What do you think are the reasons why high school students make it — but stop there? College is a whole four years, but not everyone goes through with it. What holds them back?
We looked at several sources on the Internet and found that these are the main contributing factors:
- Homesickness and feeling that you don’t fit in. It’s a whole new world out there, and you may not be ready to embrace it.
- Educational burnout. While college gives you control and flexibility over your schedule, the hard demanding schedule, challenging courses, and boatload of homework certainly has turned a lot of students away from the desire to continue.
- Academic unpreparedness. Sometimes, high school didn’t really prepare students for college. Other times, students slacked off in high school and paid the price during their post-secondary years. The high school goal was to pass (so that students could get into college); in college, it is to succeed.
- Personal or family issues. You may have had an unfortunate illness in the family or you yourself just got totally get stressed out from the workload.
- Financial constraints. Tuition costs continue to soar, and scholarships or grants are not always available. Additionally, financial situations can change from year to year.
- Too much fun — but not enough education. Some students take advantage of their friendships, which could put them on academic probation due to suffering grades or absence in classes.
- The school isn’t a good academic fit for the student. You’ve selected a great school that is very arts-centric. However, you realize that you like the sciences better. Similarly, you may hate the average class size of 100 and prefer much smaller classes for more individualized attention.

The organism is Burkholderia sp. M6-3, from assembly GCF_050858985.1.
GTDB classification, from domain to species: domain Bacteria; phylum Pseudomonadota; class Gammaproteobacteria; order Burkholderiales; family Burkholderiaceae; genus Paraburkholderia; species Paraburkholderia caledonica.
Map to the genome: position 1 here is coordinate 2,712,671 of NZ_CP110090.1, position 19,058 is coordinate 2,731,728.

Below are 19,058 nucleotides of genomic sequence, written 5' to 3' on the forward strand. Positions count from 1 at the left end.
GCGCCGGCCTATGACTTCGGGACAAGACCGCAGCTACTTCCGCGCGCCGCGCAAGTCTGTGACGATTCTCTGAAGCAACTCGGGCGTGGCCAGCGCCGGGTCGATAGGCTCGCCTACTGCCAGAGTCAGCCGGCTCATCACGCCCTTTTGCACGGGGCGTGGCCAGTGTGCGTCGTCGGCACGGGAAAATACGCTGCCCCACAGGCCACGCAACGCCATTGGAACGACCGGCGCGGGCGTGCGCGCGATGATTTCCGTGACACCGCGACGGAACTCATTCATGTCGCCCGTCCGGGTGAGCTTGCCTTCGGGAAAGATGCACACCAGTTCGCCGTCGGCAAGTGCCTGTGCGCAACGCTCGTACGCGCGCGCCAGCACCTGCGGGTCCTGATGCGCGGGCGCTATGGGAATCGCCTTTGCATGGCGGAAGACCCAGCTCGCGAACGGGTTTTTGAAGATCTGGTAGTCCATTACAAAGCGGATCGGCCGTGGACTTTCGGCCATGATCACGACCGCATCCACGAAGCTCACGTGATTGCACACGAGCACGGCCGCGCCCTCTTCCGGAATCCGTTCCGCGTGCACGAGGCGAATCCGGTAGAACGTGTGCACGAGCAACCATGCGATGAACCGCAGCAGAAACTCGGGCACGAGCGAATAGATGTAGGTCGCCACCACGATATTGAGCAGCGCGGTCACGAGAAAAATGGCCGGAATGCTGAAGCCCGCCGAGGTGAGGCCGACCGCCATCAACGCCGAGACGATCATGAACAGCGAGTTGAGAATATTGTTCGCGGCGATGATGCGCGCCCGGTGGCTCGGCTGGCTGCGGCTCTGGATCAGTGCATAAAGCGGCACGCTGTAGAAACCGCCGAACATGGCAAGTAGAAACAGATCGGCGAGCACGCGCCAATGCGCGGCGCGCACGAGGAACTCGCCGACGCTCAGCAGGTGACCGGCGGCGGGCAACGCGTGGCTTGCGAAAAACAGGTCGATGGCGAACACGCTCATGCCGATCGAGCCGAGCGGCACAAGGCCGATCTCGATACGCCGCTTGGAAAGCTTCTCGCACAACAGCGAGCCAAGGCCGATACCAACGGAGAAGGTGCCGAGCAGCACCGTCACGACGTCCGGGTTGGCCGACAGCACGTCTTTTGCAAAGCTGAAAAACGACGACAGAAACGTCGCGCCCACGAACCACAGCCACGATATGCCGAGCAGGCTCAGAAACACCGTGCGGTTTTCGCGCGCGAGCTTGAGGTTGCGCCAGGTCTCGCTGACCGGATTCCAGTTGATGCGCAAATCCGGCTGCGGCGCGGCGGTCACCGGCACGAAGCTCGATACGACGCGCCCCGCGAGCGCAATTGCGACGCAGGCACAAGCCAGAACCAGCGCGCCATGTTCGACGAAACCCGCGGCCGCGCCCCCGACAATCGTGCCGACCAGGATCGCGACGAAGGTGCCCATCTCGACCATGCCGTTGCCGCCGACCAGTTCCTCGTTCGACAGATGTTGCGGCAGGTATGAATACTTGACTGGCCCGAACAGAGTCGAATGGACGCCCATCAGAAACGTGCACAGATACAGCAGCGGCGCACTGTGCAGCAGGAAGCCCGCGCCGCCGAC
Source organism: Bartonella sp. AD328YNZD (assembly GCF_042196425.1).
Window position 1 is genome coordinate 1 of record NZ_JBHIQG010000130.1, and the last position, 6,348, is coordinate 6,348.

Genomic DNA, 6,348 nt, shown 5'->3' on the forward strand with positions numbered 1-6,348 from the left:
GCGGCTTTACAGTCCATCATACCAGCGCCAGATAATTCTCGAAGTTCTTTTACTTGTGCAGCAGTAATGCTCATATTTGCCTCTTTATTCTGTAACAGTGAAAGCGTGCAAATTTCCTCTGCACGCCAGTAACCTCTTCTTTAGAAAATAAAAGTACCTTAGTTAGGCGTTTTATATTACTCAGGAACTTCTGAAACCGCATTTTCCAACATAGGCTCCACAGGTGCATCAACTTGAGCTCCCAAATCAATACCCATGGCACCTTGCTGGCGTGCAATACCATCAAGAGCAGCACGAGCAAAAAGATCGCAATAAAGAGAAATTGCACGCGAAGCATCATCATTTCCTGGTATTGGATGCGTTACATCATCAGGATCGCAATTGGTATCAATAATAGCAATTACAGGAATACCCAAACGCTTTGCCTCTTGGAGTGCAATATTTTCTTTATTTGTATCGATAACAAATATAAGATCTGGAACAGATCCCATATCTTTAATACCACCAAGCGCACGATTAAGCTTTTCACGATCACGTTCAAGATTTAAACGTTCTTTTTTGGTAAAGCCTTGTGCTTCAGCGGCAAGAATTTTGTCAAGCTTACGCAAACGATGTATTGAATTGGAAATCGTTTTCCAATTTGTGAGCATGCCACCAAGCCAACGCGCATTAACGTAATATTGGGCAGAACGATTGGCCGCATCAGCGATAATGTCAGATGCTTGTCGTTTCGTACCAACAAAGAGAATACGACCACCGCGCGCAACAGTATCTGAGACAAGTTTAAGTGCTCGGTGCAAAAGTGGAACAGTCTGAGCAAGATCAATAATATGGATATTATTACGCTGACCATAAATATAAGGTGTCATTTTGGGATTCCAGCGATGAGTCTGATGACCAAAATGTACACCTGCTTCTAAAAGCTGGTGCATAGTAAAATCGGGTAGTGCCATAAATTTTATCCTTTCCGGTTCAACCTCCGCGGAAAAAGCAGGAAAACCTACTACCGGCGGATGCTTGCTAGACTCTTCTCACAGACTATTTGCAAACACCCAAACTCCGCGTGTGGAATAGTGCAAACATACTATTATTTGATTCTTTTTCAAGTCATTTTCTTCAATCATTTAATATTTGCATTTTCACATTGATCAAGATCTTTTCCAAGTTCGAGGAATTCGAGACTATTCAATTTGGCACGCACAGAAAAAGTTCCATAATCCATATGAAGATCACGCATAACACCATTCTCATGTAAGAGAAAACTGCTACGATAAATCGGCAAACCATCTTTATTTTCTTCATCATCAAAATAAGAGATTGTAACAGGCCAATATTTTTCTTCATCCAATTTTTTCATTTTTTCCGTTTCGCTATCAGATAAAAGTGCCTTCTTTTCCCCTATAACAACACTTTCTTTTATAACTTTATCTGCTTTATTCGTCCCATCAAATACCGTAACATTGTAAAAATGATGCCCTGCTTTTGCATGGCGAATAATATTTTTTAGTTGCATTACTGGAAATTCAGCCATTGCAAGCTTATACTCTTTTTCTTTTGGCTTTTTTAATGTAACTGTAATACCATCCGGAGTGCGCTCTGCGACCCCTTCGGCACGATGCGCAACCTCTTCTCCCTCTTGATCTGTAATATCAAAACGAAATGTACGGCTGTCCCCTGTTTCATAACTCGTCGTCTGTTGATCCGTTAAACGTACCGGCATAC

- Setting sights on the wrong major. You may have wanted to be a doctor but after taking several science classes, you decided that you’re rather go into marketing. Does your school have a marketing major? If not, you’re likely to go elsewhere.
- No guidance or mentors. In high school, teachers and counselors were there to guide you, as high school classes are typically smaller than the entering freshman class. It’s a lot harder to get the personalized attention that you’ve been used to and that could turn people off quickly.
- External demands, particularly within part time or full time employment. Can we say Mark Zuckerberg and Facebook? When the job puts too many demands on you, you may have to choose, and money usually wins out.
- Time to move out. If the cold winter just doesn’t suit you, you may decide to go elsewhere. You may want to go closer to home or to be closer to a significant other.
Why have your peers dropped out of college?